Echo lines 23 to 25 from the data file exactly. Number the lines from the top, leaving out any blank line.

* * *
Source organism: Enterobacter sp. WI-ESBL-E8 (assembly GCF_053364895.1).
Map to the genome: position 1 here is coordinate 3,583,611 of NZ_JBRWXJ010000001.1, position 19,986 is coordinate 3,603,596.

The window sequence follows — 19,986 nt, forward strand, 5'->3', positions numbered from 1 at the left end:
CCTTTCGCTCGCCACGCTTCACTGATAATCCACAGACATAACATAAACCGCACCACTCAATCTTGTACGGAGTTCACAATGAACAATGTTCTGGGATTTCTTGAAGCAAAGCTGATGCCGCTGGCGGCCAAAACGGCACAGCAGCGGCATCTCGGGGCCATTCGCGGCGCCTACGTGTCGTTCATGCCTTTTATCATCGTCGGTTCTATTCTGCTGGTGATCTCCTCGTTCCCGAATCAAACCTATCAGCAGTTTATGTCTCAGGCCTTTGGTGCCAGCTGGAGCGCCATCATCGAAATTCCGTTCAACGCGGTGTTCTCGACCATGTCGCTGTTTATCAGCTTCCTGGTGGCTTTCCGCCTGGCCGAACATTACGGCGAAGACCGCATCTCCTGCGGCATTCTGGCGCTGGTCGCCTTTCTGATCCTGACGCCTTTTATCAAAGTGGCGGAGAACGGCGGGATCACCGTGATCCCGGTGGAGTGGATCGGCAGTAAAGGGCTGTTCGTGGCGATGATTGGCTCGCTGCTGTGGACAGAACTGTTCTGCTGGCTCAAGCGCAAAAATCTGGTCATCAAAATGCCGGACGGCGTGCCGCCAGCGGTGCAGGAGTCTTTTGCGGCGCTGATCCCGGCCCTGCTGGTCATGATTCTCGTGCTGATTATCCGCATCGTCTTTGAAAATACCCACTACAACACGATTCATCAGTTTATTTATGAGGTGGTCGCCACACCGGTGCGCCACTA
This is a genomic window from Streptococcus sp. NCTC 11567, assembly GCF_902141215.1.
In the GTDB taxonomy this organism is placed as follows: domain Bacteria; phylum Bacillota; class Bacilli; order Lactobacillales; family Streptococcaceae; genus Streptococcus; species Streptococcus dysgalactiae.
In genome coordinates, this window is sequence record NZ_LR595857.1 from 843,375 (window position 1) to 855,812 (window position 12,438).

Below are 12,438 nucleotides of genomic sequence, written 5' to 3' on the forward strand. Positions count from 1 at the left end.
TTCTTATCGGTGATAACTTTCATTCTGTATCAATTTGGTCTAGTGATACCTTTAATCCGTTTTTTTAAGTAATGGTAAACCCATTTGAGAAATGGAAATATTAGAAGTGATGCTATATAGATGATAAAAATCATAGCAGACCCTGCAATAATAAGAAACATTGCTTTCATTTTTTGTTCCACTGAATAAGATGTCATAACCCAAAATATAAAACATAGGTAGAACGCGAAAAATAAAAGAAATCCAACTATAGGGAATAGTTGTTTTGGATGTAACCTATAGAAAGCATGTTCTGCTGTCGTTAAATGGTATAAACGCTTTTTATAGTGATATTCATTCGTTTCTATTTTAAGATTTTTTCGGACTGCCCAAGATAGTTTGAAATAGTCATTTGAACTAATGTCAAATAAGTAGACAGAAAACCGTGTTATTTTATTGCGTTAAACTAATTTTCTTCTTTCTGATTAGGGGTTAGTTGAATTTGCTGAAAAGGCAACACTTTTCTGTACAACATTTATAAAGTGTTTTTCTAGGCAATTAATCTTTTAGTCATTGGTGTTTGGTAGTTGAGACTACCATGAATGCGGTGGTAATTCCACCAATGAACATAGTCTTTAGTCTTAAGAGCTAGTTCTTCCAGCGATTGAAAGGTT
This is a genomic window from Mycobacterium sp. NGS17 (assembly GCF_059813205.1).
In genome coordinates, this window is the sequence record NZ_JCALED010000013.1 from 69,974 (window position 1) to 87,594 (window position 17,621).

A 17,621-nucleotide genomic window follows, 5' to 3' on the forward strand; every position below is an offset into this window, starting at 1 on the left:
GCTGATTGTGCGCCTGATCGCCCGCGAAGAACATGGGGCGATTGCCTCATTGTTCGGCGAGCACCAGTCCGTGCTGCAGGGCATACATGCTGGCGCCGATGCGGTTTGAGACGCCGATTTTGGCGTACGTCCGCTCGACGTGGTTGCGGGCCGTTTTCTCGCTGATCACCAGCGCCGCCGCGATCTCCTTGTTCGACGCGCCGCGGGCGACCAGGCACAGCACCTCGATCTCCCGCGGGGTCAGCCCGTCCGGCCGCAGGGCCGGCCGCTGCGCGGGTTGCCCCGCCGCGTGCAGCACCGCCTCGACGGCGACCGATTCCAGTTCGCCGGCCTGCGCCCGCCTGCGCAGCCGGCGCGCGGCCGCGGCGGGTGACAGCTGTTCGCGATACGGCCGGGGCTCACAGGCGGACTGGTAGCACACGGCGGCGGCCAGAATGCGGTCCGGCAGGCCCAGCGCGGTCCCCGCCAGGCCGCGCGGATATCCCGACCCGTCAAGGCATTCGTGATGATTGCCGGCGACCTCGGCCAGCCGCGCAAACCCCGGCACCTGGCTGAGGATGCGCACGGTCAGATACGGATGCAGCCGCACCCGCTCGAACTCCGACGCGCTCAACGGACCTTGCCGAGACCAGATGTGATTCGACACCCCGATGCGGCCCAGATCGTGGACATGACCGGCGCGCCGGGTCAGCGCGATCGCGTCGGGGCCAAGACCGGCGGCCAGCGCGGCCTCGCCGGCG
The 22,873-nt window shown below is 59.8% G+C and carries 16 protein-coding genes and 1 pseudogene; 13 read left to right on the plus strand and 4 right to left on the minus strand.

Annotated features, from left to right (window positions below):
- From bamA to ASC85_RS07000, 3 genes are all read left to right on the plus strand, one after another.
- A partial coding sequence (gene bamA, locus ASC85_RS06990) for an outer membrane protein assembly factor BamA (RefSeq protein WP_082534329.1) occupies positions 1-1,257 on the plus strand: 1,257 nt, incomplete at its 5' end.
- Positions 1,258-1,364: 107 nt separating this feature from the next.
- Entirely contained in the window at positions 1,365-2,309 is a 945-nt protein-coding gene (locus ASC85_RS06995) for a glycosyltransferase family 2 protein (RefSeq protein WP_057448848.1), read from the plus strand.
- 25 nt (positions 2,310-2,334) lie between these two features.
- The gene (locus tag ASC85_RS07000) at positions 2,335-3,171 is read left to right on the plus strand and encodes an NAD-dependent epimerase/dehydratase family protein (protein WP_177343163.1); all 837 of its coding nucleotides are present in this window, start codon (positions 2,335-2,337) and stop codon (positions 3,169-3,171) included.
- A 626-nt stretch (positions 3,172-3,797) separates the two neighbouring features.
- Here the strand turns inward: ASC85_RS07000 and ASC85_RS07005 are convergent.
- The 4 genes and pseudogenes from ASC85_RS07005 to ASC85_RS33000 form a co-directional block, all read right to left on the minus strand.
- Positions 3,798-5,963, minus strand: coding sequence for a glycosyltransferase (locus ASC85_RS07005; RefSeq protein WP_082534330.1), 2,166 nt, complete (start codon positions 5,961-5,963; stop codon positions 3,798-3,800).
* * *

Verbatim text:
- Here the strand turns inward: ASC85_RS07000 and ASC85_RS07005 are convergent.
- The 4 genes and pseudogenes from ASC85_RS07005 to ASC85_RS33000 form a co-directional block, all read right to left on the minus strand.
- Positions 3,798-5,963, minus strand: coding sequence for a glycosyltransferase (locus ASC85_RS07005; RefSeq protein WP_082534330.1), 2,166 nt, complete (start codon positions 5,961-5,963; stop codon positions 3,798-3,800).